Andrew Fuller “Good Friday”: The Emptiness of Doubting the Resurrection


Andrew Fuller, The Complete Works of Andrew Fuller: Expositions—Miscellaneous, J. Belcher, Ed., Vol. 3, (Harrisonburg, VA: Sprinkle Publications, 1988), 725-726.

One of the leading characteristics by which the religion of the Bible is distinguished from those systems of philosophy and morality which many would impose upon us in its place, is, that every thing pertaining to it bears a relation to eternity. The object of all other systems is at best to form the manners; but this rectifies the heart. They aspire only to fit men for this world; but this, while it imparts those dispositions which tend more than any thing to promote peace, order, and happiness in society, fixes the affections supremely on God and things above.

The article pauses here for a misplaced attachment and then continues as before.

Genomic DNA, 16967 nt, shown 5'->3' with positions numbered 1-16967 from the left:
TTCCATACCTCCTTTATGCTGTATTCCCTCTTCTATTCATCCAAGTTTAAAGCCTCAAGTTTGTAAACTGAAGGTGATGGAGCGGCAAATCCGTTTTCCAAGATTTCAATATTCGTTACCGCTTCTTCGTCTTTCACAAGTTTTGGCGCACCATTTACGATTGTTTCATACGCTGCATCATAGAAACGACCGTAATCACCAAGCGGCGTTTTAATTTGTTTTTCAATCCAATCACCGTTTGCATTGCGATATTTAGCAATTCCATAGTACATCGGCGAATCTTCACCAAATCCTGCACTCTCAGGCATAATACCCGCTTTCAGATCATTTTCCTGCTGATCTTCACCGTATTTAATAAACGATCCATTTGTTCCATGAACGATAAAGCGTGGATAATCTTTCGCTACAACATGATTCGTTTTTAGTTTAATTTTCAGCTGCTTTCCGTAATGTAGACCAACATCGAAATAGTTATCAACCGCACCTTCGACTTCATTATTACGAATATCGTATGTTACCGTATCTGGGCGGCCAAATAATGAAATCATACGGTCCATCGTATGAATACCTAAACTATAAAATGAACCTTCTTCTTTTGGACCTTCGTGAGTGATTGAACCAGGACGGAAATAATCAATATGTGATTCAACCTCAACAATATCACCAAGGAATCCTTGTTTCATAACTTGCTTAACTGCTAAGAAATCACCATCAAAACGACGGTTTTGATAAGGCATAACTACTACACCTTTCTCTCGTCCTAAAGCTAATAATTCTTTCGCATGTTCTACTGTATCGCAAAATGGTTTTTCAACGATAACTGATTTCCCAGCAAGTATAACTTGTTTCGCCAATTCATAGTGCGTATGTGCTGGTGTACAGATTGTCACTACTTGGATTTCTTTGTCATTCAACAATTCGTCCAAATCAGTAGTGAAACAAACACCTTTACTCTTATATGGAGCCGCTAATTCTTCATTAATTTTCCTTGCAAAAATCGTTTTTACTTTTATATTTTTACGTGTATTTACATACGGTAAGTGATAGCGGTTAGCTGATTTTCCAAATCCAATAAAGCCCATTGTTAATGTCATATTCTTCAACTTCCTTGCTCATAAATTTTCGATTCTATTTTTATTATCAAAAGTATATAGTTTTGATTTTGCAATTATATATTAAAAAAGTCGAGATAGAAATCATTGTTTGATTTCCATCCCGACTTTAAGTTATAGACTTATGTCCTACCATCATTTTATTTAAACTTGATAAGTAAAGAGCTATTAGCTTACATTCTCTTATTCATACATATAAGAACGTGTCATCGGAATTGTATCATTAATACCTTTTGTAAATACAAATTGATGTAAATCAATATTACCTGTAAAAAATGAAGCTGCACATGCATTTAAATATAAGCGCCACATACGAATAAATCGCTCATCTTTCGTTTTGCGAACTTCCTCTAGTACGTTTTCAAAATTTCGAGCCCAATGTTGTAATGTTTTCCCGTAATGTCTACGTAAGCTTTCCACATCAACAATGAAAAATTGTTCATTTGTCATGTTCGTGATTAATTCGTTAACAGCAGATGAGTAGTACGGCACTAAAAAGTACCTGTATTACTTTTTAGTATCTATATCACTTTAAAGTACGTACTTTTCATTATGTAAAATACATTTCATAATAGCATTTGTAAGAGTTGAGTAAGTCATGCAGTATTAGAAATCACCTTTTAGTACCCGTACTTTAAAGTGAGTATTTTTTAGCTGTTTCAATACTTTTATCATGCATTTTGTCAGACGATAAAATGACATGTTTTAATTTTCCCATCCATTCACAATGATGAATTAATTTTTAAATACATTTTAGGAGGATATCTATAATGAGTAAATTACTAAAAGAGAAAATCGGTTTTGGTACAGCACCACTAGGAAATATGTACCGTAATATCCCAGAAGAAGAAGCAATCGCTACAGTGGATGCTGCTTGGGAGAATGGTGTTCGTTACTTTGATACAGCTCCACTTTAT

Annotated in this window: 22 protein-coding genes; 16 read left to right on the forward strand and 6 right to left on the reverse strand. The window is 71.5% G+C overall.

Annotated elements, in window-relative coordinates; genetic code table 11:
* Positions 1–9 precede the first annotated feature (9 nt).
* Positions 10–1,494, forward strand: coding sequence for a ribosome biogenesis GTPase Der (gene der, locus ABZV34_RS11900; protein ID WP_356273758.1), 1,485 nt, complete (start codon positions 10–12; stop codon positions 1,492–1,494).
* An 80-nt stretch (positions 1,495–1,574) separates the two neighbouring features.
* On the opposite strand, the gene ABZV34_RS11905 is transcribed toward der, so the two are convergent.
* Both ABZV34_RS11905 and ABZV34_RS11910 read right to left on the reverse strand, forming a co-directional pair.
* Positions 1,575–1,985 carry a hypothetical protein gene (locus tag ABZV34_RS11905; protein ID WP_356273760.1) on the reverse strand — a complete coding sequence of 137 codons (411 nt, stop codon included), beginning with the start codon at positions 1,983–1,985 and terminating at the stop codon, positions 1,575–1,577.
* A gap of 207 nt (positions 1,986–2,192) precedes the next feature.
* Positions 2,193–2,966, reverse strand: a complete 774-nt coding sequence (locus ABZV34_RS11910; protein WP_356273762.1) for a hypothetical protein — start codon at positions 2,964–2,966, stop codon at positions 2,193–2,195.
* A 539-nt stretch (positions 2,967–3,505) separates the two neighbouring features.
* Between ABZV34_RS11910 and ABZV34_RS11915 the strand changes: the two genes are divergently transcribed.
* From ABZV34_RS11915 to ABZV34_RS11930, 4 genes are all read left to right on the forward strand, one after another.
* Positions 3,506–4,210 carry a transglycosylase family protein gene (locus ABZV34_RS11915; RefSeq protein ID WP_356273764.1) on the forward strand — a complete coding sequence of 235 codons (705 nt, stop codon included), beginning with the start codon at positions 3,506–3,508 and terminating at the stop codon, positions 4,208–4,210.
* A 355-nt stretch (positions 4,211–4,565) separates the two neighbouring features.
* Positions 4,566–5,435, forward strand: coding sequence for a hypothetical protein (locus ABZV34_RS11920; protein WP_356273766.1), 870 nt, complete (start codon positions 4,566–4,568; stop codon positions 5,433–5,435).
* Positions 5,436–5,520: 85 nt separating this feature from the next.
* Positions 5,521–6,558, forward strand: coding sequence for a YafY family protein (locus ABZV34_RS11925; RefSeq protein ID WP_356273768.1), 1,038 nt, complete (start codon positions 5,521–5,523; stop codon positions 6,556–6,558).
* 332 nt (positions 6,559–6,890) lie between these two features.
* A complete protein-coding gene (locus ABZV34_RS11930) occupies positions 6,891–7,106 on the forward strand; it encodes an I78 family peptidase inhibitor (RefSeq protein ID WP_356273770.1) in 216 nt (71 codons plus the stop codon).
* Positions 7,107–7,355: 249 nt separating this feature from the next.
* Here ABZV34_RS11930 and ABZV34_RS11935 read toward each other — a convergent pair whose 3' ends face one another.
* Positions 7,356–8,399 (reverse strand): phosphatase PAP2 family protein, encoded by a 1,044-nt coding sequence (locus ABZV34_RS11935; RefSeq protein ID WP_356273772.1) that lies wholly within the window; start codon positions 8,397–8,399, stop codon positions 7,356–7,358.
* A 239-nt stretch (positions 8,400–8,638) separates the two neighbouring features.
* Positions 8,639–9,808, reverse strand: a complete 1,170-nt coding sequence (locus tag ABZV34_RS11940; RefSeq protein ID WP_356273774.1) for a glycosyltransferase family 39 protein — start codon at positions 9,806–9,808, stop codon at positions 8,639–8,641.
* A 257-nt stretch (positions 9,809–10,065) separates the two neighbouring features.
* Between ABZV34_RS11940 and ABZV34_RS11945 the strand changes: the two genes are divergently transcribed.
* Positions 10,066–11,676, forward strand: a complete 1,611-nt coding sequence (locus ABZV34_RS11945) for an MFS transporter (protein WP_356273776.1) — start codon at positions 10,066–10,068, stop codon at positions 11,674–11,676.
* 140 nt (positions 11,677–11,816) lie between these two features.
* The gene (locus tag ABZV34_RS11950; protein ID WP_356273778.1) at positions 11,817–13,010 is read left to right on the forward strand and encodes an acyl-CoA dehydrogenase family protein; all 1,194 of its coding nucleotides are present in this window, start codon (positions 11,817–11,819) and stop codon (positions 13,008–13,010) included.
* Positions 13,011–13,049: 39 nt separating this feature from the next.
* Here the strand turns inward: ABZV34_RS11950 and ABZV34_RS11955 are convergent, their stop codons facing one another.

That such should be the exclusive property of revealed religion is not surprising, since it is this only that assures us of the existence of an eternal hereafter. If we relinquish this, all beyond the grave is uncertainty, and our attention will of course be confined to the transitory concerns of a few revolving suns. The conclusion of those who doubt the resurrection ever has been and will be, “Let us eat and drink, for tomorrow we die.” But, believing in the Scriptures of truth, immortality opens to our view. This is the seed time and eternity the harvest.

By |March 25th, 2016|Categories: Blog|Tags: , |

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